“They’re very close,” Kevin Barry says in a dirty South-Irish drawl, “this business of writing and being absolutely crazy.” He’s in a crowded room at the head of a small square table, waxing eloquent in a brown bowler hat and two tattered scarves. Till he sat down, the table hadn’t seemed to have a head at all.
Around him sits the congregation: professors, 11 ragged undergrads—here of their own volition—and a piddling group of graduate students. Only nine sit at the table itself. Others gather along the walls or out in the hall, bunching up under the doorframe like inbred fruit-flies. They’ve sealed the place off completely.
The author takes a long, hard of swallow of something from a paper cup and drops it down half-full, making a mock grimace like Clint Eastwood in Unforgiven. Barry takes his first full breath since beginning to speak 10 minutes ago. It doesn’t last long.
Not that he moves too quickly or rambles. Every word thus far has been measured and calculated, every phrase connected. It’s the sort of cadence and rhythm you pick up as a young frustrated actor, he’ll say a few hours later. His speech, even reduced to dialogue, takes on the familiar rhythm of a good song: languid and lettered like jazz; hard, sincere, faltering like the blues.
“In the beginning, of course, you spend quite a lot of time hearing voices,” he continues. “And when you live in Ireland—this wet, miserable little rock on the edge of the black Atlantic—you’ve got to find a few good ones to help you stand out. Sometimes you feel like you could throw a stick over there and hit two poets or playwrights over the head.”
With fiction like his, it’s hard to believe the guy ever had a problem standing out. His books (one novel and two books of stories) are about as clever, brave, and idiosyncratic as anything that has come out in years. He smiles out of the right corner of his mouth like he knows it.
“Well, let’s do a bit of reading then, right?” the writer says. He picks up a worn copy of Dark Lies the Island, his 2014 collection of short stories, and starts flipping through the pages. “Hold on,” he says, slamming the book shut. “Let’s do this one first.” He takes a folded stack of old, white paper from his jacket pocket and holds it up for the room to see.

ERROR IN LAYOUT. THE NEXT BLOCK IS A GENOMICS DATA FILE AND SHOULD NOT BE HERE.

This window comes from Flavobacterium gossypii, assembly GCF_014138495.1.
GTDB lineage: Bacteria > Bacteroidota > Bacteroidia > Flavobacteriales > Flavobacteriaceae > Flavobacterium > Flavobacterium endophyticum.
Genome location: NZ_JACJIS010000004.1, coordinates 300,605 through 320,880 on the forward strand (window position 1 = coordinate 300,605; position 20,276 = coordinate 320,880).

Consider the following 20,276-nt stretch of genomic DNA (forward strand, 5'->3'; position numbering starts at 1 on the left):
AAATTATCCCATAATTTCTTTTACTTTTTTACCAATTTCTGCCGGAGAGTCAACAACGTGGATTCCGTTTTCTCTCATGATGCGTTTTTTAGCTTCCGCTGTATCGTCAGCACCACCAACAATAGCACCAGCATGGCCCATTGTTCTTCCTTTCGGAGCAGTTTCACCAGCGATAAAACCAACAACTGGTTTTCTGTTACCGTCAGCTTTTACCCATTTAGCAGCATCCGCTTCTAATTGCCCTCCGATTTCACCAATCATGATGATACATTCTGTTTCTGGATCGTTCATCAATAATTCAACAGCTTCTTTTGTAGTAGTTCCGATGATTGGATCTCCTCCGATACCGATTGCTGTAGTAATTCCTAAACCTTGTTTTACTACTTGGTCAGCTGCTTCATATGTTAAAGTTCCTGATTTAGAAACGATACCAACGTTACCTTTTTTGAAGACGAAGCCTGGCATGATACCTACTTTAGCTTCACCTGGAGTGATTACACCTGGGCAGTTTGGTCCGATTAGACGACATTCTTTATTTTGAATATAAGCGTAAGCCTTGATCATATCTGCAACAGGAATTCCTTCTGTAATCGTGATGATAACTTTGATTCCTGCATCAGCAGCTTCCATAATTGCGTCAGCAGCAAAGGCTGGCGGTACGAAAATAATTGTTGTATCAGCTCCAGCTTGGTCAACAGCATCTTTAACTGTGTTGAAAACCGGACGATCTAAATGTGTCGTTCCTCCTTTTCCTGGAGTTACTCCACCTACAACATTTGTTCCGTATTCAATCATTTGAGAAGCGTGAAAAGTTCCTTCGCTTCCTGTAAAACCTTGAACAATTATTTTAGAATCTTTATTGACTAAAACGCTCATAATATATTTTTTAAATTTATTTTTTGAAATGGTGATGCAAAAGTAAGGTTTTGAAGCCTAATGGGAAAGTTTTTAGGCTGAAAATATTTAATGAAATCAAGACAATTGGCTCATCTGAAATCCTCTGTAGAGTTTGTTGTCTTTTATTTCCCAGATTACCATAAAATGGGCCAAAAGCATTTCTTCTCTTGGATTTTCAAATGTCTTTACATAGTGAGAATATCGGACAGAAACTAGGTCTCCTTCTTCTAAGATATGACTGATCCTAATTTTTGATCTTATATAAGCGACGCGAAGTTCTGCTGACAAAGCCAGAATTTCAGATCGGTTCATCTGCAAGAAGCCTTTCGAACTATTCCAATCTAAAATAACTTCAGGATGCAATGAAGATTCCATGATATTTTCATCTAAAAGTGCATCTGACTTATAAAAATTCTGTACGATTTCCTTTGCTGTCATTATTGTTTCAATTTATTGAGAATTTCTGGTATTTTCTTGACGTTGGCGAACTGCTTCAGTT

He pats it down and works a few creases out on the table. The crowd watches, ready for whatever’s coming. When the papers are all in working order, he lifts them up to eye level and takes another sip out of the paper cup.
“I should note, before beginning, that The New Yorker took my numbers out of this story.” He’s referring to the original section headings, which count up from one to 17 as the narrative moves. “I’ve always loved those numerical headings in short stories,” he says. “Whenever I come across a piece that has them I flip straight to the end to figure out where the whole thing’s going. There’s a suspense that they give to the narrative that you can’t get any other way. Don’t you find that?”
Everyone in the room nods in agreement. Although, if he’d said, “Don’t you all just love clubbing baby seals?” or “Forest fires are great, right?” they’d have likely done the same thing.
“After finding out that the magazine had taken them out to put in these little stars,” he points a stubby finger at the page’s asterisks. “I went into what can most aptly be described as a cold fury.”
With that, he runs a hand through his hair and reads the title aloud. Or, more accurately, he declaims it. Delivers it like a four-word sermon on judgment day.
Ox. Mountain. Death. Song.
“Whenever you read my books,” he adds, “from now on I’d like you to do it in this voice. That’s the accent they’re written in, and I’d love ‘em to be read that way. Yeah?” More nods.
When he begins, eyes widen and mouths (literally) drop open. Lines are delivered violently, with a savage fluency. “He had been planting babies all over the Ox Mountains since he was 17 years old …”
From this point on, he holds them in thrall. Two professors pass by midway through and stop in their tracks to listen. Someone’s cell phone lets out a ping and the owner looks worried she’ll be stoned to death. For most of the story, though, they laugh. And not in the typical New Yorker laugh-so-they-know-I-get-it fashion. These are real belly laughs, forceful and unrestrained.
Then comes the end.
They’ve followed him through Sligo and up the Ox Mountains—from nightclubs to forested slopes and their jagged, rocky valleys. They’ve found death, sadness, a dismayed meditation on the nature of life itself. The room goes a whole different kind of quiet. They clap.
It was about three weeks ago that I saw Kevin Barry speak in a seminar room in Stokes Hall, and I don’t know that I’ll ever forget it. If we’ve got a word in the English language for the kind of storyteller that he is, I haven’t yet come across it.
Attend enough half-hearted readings and book signings, and you’ll forget what a good author is supposed to do. You’ll get caught up in responsible literature and all its multicultural undertones, trying like mad to pull papers and politics out of it. You’ll stop thinking about stories.
That happened to me, and seeing this guy read was the slap up the back of the head that I needed to snap out of it. If it’s been awhile since somebody told you a good story, run out and get hold of one of his books as soon as you can.
Featured Image by Breck Wills / Heights Graphics